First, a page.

Falling through the ice

My brother fell through the ice. He got out, but I don’t think he walked on frozen water again. I remember skating on the pond he fell through, and hearing the cracks, and stopping mid-stride, waiting for the ice to give in, and send me into the freezing water. I heard that there is an inch of air between the ice and the water, I used to imagine myself under the ice, sucking air from that little pocket while watching the people above me follow my progress until I sank.

I’m not afraid of falling through the ice anymore, probably because you couldn’t pay me enough to walk onto a frozen body of water without the proper equipment. What does scare the daylights out of me is having some kid fall through on my watch.

“Hypothermia treatment works in the following way; after the heart stops, blood flow to the vital organs, particularly the brain, ceases completely. Although CPR does restore some flow, it is still only a small fraction of normal flow and very quickly the brain and vital organs are irreversibly damaged. Thus, even if the heart is re-started, the patient may be left with severe brain injury and may never regain consciousness. Lowering body temperature reduces the demand that the brain has for oxygen and protects brain cells.”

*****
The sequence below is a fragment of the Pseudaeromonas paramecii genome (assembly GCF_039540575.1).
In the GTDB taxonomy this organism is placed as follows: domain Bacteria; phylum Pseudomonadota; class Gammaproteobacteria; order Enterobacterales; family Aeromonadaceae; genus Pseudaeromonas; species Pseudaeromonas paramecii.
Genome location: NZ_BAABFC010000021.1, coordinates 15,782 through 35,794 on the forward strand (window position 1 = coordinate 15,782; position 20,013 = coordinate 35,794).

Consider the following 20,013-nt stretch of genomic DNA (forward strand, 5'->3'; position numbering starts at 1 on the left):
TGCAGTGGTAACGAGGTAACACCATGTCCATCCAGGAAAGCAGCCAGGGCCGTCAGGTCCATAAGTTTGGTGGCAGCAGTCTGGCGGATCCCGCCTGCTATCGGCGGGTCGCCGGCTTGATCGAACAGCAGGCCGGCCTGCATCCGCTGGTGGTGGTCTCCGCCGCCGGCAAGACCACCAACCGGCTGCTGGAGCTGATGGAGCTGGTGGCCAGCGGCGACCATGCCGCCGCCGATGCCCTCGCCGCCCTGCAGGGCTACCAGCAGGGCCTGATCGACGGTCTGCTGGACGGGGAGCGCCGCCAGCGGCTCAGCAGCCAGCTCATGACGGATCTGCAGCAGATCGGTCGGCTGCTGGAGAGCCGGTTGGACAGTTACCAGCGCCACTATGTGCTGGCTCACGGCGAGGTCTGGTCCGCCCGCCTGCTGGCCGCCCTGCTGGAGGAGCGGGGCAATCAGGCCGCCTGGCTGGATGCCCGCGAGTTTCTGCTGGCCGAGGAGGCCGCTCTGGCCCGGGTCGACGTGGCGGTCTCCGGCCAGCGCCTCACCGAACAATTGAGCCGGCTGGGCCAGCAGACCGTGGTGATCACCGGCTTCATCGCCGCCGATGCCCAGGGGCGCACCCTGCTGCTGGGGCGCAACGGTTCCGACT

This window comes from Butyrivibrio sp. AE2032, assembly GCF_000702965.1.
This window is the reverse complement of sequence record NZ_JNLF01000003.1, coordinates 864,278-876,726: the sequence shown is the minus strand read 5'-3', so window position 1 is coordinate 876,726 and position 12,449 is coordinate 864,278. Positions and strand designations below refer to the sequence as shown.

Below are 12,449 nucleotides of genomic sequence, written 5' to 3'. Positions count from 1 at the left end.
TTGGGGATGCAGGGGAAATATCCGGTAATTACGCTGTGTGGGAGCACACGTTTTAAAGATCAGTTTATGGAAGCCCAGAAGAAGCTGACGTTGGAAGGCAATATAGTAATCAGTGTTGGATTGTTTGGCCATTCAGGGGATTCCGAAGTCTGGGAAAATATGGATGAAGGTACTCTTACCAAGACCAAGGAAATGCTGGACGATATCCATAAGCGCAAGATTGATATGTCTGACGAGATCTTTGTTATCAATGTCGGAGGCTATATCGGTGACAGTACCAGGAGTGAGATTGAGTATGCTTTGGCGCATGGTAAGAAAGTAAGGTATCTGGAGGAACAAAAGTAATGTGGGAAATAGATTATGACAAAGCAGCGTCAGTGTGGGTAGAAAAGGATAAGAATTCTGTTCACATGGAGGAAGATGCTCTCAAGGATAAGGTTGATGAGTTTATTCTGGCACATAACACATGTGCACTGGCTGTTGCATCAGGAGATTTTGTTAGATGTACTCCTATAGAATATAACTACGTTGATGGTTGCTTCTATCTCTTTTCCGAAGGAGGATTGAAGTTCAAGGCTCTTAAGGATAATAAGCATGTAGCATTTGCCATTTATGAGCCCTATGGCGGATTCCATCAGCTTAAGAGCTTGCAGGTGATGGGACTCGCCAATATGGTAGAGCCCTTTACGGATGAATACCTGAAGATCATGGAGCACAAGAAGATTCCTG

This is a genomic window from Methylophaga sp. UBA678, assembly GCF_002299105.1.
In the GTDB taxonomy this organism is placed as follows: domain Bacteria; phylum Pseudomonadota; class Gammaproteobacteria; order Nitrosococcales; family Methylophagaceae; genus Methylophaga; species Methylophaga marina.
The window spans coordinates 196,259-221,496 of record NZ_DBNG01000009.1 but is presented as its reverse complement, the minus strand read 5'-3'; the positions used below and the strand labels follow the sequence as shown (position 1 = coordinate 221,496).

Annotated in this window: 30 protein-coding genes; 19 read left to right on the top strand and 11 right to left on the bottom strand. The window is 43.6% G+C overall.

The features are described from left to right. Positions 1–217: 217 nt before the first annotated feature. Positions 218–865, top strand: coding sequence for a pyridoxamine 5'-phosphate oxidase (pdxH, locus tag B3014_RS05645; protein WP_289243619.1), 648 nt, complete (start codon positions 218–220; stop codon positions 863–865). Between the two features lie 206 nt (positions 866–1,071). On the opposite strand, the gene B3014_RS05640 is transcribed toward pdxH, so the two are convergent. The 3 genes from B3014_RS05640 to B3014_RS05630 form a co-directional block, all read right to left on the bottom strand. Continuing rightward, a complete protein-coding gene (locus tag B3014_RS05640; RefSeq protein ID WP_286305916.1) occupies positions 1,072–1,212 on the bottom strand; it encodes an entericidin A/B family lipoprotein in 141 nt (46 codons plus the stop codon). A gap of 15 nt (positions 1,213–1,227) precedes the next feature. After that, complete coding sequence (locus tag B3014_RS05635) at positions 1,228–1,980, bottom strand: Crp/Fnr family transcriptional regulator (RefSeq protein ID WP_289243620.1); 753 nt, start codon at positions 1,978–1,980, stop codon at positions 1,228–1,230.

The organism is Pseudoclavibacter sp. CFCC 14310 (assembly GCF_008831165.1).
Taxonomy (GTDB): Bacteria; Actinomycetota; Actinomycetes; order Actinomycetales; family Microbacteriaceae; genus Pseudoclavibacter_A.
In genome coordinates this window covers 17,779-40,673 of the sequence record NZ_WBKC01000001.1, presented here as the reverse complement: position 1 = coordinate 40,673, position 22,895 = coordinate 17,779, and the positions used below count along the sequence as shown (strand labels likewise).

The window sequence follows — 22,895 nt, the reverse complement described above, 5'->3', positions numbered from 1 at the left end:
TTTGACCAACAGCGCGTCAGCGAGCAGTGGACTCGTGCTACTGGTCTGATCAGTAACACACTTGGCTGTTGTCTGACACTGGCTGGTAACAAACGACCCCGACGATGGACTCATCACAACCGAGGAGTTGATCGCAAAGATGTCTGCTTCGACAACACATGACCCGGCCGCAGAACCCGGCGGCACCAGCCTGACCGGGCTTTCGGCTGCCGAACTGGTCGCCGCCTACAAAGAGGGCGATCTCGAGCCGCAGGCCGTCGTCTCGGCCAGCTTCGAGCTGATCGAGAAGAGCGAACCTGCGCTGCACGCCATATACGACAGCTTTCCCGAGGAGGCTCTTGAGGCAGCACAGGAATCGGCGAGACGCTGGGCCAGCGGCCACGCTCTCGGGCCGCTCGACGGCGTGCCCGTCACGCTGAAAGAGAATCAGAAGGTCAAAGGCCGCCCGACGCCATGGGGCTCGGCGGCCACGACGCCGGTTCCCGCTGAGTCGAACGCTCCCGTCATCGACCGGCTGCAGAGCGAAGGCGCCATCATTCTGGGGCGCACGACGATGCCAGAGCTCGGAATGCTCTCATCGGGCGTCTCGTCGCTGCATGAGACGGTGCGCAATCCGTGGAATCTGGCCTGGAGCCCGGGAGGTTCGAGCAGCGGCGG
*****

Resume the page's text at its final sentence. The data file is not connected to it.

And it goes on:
Three kids fell through the ice near my home some twenty years ago. One died, one got himself out, one was under water for forty minutes. My niece moved here from North Carolina a few years ago, and among the many friends she made was the guy who drowned, and died, and then lived.

The Warwick Fire Department started the efforts that eventually led to his recovery. They got him out of the water, treated him extremely gently, covered him with blankets, and followed state protocols and the AHA guidelines for cold water resuscitation.

http://www.ussartf.org/cold_water_survival.htm

I always find time to read stuff about hypothermia and resuscitation this time of year. It’s part of being a firefighter/ EMT/retired guy who lives near the ocean, ponds, a lake and a bunch of bogs and brooks.

Instead of seeing what most people see, the fun, and excitement and playfulness of the season, we see the other side, and try to remain vigilant should some poor soul end up there.

 

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